Yeni Kuti is the first daughter of the music legend Fela Anikulapo Kuti. She is a Manager, a fashionista, a TV Presenter and most importantly a dancer.
She displays energy, passion whenever she dances. She has been a dancer for over 3 decades, but she still exhales the same energy she used to years ago. In this interview with City People Publisher SEYE KEHINDE and ADEOLA FAGBIYE. She spoke about her style, her love for dancing, how she started dancing and how she manages her multiple roles last 2 weeks Monday. Enjoy!
How do you juggle your different roles as a manager, a dancer, a fashion stylist, and a TV presenter?
I guess I’m used to juggling them now. Errm…. Because I’m doing so many things now that I’m older maybe I wish I had done much more when I was younger, so it would be easy to juggle them. So, now I kind of get a bit stressed out, but they keep me busy and they keep my life full, so, I can’t complain.
How, do you do all together?
Lets, put it this way a Thursday, which is a rehearsal day. I’ll get ready for the TV show on Wednesday, I’ll get what I want to wear on TV ready, I ensure that my colours are matching. Then, I get what I can wear for the rehearsal, which has to be loose fitting, sneakers, so you can dance. So, I guess I have mastered the art. That is what I can say
Do you still dance?
Yes. But not on stage. I still dance with the dancers, I do the Choreography with them, I used to run a dance class, but it just went a bit too much for me because it used to be on Saturday and I didn’t even have time for myself. I just said let that one take a back seat for a little while.
How long have you been dancing?
Errm… Since 1986. Professionally since 1986, so that’s 31 years.
How did dancing start with you?
Well, I had always wanted to dance because right from secondary school, I joined all the dance troupes. I wanted to go to a dance school, but my father couldn’t afford it. After the burning of his house, he couldn’t afford to send me to a dance school.
I had been crazy about dancing, the books my father used to buy for me were all on dancing and when I was in secondary school, I did join almost every single dance troupes that was in school but then, when reality hits, you realise the need to make money. So, I went to do journalism. I kind of took a back seat and took up a job as a secretary in an architectural firm and was there for a few years but the dance “thing” was still in me, but there was no opportunity. Besides you are now facing reality, you have to work, you have to survive and then one day, Femi said: “Oh! I’m starting a band.” And I was like “ehn! ehn! You are starting a band. So, my sister and I said we were going to do the Choreography, just leave it to us, and that’s how we started. It’s also the reason why Positive Force always had choreographed singers because my sister and I took it up.
I remember before our first show on December 13th 1986, we rehearsed for like 2 to 3 months, getting Choreography done, we did everything from the consumes to the shoes that we wore, everything, aah! And the rest as you’ll say, is history.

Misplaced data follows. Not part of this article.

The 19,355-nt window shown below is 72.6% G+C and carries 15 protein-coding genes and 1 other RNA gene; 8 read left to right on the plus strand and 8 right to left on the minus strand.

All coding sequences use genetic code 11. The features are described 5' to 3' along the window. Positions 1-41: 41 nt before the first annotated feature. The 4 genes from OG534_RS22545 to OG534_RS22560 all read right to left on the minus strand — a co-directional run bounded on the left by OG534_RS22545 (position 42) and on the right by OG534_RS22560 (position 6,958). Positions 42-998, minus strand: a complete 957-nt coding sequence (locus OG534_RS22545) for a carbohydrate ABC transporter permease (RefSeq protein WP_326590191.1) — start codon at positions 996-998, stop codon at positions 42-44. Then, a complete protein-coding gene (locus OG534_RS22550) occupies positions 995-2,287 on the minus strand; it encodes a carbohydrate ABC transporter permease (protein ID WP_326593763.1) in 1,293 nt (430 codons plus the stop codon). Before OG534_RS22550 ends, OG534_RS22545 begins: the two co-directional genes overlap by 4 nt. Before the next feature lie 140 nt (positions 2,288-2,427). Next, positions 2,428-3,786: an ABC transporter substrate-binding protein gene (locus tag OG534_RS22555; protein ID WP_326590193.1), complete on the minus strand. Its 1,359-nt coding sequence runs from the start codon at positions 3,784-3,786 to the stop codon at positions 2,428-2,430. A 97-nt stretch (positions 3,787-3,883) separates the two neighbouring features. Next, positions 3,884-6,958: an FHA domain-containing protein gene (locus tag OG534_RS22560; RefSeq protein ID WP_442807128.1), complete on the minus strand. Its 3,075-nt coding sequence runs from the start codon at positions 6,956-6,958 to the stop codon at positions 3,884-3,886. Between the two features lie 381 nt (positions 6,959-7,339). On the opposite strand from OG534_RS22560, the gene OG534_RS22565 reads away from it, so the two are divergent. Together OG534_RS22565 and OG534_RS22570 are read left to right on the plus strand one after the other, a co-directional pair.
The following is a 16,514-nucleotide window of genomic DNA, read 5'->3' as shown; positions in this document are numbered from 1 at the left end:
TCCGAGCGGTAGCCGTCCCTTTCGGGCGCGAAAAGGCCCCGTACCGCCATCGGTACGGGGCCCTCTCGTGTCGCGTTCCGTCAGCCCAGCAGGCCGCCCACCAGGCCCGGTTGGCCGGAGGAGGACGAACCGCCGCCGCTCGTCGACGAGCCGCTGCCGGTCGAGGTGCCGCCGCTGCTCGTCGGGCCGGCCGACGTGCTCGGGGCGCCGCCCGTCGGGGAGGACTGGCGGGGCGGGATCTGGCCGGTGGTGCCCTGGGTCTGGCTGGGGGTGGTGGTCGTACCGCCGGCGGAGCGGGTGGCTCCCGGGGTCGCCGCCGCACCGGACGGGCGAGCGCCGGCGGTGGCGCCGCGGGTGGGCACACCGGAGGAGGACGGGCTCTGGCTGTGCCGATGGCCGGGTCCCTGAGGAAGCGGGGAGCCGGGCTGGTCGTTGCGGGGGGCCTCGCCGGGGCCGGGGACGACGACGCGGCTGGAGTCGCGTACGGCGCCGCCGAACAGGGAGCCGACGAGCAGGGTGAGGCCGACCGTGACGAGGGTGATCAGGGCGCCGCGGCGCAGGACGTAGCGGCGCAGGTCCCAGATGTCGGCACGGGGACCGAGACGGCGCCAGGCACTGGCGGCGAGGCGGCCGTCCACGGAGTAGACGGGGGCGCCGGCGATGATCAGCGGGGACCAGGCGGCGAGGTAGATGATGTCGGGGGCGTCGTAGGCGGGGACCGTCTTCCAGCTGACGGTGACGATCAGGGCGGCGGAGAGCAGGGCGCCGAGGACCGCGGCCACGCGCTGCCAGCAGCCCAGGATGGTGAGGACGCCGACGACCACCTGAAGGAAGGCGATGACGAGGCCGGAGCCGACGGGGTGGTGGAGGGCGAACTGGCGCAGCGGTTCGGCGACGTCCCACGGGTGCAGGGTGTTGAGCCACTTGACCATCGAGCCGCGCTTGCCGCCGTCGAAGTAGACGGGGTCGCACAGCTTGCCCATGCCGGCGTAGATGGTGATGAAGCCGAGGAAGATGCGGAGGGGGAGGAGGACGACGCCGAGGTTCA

How come you didn’t take up journalism as career and why didn’t you practice it?
Errm… As I said, some things happened that I just don’t want to go into, so I had to survive. Errm… and, of course, when Positive Force started, all that one did was to take a back seat.
I went straight into dancing, which was my real passion.
How did you start your style of dressing?
I have a friend, his name is Collins. When he used to see me at rehearsals, he’ll say YK, this yours shoes, this your wares, you should do a magazine because nobody is seeing the way you dress and I’ll just say abeg Apaks leave me joor! But he was always talking about my style.
And then when this TV show came up, it was just the way I dress, which was normal for me, but now many people started to like my style, but its always been me. I’ve always dressed according to the cash I’ve in my pocket sha laughs…
There are sometimes that cash no go gree you. But I even remember when I was working for Majiro Partnership, like, if I had the opportunity to travel and buy clothes the way I used to put them together, you know, people used to pay compliments to me then, and I was just in my 20s. So, I’ve always been into fashion.
When you were much younger, what was it that you wanted to do?
Dance! From when I was a kid, from when I can remember, I’ve always wanted to dance.
Was there anyone that shaped your love for dancing?
IPI Tombi. But it was my father’s first dancer, Dele. She was a beautiful dancer. I used to just sit with her. She would teach (my sister and I) how to dance. How to shake and we were just “little rats” then.
So, of course, when I got to secondary school I joined all the dance troupes. I remember when I was in Form 5, I was the only Form 5 girl who was still dancing. So, my friends called me and told me that they will stop talking to me because I was the only Form 5 girl who was still dancing and just before my mock exams, I had to stop and also because I was the only Form 5 girl that was still dancing. So, I had two girls who were my best friends, Jumoke George and Bodunrin at New Era, so then, I also went to watch IPI Tombi as well and the dance troupe blew my mind. For months, I was thinking about them, it was such a fantastic production. I think it was inevitable. I tried with my father’s band too, to do choreography, but the politics with 27 wives was not easy, so I just stayed, I didn’t like the aura. Laughs.